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Old 06-13-2010, 11:09 PM
ViableAlternative ViableAlternative is offline
Join Date: Jun 2010
Posts: 67

Hi, SeekerOfTruth. First off, let me say that I actually just now signed up on this forum solely because of this thread. I wandered in on a link from another forum discussing your thread and predicament, and I find that I just really want to voice some support for you, if you want it.

First off, I want to address the whole situation. You ARE in an abusive relationship with a person who is manipulating you badly. But something that others haven't yet said that might help you to understand it.... This is the hardest part of it, for me; something I still hurt over from an ex-husband who was also abusive. Your girlfriend does not, probably CANnot, understand that what she is doing IS, very clearly and without question, abuse (assuming all you've said here is truth, of course). She does not feel that she has abused you. It has never been her intent to abuse you. But she has, and unless she DOES understand and acknowledge that, she cannot stop abusing you. It will continue, almost certainly, and will likely get worse slowly over time. Her point in her letter about behavior needing to be intentionally harmful to "qualify" as abuse is false. An abuser might not have that intent. She can tell you that 'til she's blue in the face, but it won't change the fact that she has manipulated you, set you up for failure, HIT you(!!), threatened you, blackmailed you emotionally....
Just because she wasn't thinking "I want to hurt Seeker by doing X, Y, and Z" doesn't change the fact that she DID hurt you. And she isn't even remorseful in her letter; she justifies and reasons away every manipulative action by saying it was okay for her to do because of her emotions. It is NOT okay. Try to separate yourself from the situation and re-read the letter in the context of someone else writing to a boyfriend, rather than from her to you. See if you can then understand the very manipulative, controlling mind behind that letter. Even though she doesn't INTEND to manipulate and control, IT DOESN'T CHANGE THE FACT THAT SHE IS DOING SO. Pay special attention to where she is telling you not to talk to your family or friends, and how if you DO talk to your family, she will have consequences for you. And then she tells you that she'll never tell you not to talk to your family. Another thing in the letter that irked me was that she chastised you for anonymously seeking help from anonymous folks on the web because she claimed it compromised her security somehow, but thought it fine of her to share the situation with other folks directly in her social network who might know you. And then she offered you HER FRIENDS to talk to, INSTEAD of your own; not in addition, but instead. I could go on, but I won't; I have other points to make still.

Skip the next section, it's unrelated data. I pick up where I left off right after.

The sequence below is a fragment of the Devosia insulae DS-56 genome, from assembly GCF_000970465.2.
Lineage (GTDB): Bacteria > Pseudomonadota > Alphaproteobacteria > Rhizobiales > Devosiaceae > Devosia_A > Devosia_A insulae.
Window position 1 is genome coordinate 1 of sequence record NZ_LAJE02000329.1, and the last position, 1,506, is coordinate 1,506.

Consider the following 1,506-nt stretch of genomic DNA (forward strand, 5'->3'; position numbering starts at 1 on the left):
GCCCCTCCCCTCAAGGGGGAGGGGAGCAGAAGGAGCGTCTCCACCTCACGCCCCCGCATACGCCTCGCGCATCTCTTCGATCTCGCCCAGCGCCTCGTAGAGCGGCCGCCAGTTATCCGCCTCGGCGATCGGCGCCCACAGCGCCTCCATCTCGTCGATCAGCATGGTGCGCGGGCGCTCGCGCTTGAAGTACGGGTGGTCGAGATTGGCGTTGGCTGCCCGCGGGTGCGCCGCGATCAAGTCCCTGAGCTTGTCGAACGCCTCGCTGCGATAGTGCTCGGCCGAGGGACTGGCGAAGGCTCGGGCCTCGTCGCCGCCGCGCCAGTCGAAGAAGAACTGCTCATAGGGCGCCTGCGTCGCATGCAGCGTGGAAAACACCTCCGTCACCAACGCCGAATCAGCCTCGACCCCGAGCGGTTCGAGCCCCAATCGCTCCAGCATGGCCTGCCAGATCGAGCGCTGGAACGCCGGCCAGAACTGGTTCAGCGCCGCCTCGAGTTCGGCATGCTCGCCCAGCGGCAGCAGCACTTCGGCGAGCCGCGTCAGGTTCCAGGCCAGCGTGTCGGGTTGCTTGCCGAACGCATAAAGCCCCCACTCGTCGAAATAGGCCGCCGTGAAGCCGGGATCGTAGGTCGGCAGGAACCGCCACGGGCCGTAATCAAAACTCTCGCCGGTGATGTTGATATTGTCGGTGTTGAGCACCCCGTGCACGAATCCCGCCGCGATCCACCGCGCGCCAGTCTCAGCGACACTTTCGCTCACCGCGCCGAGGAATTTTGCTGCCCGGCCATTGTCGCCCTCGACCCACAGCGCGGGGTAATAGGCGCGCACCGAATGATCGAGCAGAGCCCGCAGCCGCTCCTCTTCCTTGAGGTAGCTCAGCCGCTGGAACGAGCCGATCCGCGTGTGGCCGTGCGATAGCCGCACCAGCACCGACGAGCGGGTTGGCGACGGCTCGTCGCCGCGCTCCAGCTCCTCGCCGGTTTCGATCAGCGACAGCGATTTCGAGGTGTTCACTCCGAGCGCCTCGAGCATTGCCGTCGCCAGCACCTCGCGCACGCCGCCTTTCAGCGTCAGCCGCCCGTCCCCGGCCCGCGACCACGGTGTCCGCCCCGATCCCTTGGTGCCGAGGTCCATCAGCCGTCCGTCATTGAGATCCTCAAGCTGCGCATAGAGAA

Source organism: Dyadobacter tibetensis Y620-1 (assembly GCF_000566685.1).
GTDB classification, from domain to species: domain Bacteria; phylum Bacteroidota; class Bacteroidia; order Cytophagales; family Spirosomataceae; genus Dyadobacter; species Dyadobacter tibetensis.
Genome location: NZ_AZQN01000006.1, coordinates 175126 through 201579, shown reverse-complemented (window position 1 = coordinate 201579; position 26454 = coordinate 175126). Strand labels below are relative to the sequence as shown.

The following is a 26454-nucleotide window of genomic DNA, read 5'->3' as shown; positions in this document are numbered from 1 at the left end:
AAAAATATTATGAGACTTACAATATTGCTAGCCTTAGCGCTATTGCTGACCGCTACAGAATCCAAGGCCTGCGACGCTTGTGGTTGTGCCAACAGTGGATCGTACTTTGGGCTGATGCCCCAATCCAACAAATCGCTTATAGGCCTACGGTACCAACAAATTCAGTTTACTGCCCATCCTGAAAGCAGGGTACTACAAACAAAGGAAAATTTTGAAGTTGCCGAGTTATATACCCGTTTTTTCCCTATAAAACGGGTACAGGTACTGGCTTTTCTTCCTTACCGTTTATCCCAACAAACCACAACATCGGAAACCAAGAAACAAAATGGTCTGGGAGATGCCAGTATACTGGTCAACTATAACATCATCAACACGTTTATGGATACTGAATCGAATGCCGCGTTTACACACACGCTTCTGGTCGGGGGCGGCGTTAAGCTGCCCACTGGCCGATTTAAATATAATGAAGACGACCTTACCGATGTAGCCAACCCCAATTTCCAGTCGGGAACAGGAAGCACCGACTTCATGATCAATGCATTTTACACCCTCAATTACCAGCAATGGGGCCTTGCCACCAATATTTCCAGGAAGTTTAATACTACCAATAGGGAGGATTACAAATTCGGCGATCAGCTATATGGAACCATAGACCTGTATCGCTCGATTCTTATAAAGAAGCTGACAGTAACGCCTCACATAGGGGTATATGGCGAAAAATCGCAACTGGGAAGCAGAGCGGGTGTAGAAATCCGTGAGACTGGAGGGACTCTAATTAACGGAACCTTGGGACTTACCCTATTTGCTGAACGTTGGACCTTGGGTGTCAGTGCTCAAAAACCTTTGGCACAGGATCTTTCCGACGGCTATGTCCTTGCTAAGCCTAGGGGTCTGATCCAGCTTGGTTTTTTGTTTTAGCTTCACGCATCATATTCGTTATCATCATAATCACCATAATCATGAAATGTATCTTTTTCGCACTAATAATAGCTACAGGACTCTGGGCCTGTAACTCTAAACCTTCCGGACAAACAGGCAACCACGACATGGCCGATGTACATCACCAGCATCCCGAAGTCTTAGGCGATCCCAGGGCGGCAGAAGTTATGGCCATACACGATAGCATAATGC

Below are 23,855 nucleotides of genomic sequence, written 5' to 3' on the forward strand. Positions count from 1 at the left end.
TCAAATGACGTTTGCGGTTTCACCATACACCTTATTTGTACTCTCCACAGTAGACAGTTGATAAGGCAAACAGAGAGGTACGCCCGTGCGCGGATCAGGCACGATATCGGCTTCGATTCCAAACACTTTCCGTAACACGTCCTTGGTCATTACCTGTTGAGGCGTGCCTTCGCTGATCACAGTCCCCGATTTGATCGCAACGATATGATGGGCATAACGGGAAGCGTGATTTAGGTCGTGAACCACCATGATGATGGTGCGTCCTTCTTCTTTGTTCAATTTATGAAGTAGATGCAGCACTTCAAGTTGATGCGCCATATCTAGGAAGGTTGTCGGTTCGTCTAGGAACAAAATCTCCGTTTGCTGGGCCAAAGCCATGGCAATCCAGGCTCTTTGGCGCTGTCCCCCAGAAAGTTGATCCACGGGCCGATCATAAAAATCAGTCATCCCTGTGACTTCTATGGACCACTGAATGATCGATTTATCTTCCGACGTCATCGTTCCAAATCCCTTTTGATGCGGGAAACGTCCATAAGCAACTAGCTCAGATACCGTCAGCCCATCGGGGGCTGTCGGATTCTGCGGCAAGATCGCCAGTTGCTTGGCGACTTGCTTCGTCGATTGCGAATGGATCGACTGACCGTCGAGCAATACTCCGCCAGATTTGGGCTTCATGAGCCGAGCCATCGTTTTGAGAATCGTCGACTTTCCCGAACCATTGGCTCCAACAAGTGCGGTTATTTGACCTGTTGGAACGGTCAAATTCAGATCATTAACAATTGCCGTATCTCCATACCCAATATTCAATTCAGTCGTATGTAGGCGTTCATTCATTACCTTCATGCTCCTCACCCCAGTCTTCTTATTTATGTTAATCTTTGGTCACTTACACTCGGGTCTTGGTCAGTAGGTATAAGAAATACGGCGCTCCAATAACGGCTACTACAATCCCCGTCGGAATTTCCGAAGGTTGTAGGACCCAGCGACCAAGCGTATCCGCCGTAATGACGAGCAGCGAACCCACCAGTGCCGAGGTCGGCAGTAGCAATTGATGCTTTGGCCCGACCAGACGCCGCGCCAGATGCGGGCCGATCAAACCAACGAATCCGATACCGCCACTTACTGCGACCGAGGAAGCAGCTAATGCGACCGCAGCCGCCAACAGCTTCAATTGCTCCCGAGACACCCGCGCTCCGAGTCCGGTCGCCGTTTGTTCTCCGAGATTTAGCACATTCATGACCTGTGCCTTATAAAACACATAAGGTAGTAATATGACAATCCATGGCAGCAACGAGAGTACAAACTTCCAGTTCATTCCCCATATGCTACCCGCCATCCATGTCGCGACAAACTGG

Next, I want to address your question about what needs to happen if the relationship is to continue. *Short and simple:
-She needs to stop manipulating you and controlling you through abuse.
-You need to define your own boundaries, and define what rules are acceptable in your relationship(s). I, personally, won't allow someone to dictate who I can and cannot date.
-She needs to define her boundaries. If any of them violate your boundaries (e.g., for me, if I were not permitted to choose who to date and when), then STOP, and go your separate ways. DO NOT let anyone violate your boundaries.
-You both should probably seek counselling, together AND separately, with councellor(s) not affiliated with either of your social networks (for example, don't take counselling from her friends or mentors; seek someone NOT attached to your situation).

Lastly, I want to address your most recent post. It's interesting to me that you used the term "get out" instead of "leave" or "break up".... This just feels like you're realizing your relationship is something to be escaped rather than ended. That's scary, huh? Or I'm putting too much into semantics, and my apologies, if so.

About HOW to end it, if that's what you choose.... Do it in a manner that will allow you to feel and be safe. If you will feel and be safe doing it in person, then that's most respectful. Just DON'T put yourself at risk of further abuse, physical or otherwise. Do it fast, like pulling off a band-aid.

Were it me, I'd reference her letter and state that if she honestly feels and believes that her behavior and letter have not been abusive, then there is no point in continuing the relationship, despite the love involved. Love alone is not enough to make a healthy relationship; both parties deserve respect and humane treatment, and these are absent.

As someone above said, I would cease all contact with her, though it'd hurt horribly. I feel it'd be necessary despite the pain of absence.

If you do end it, seek the counsel of the people close to you. Let them help you through this painful time. Get out; do stuff. And sort out your own feelings and experiences. Love yourself; you deserve it.

Last edited by ViableAlternative; 06-13-2010 at 11:17 PM.
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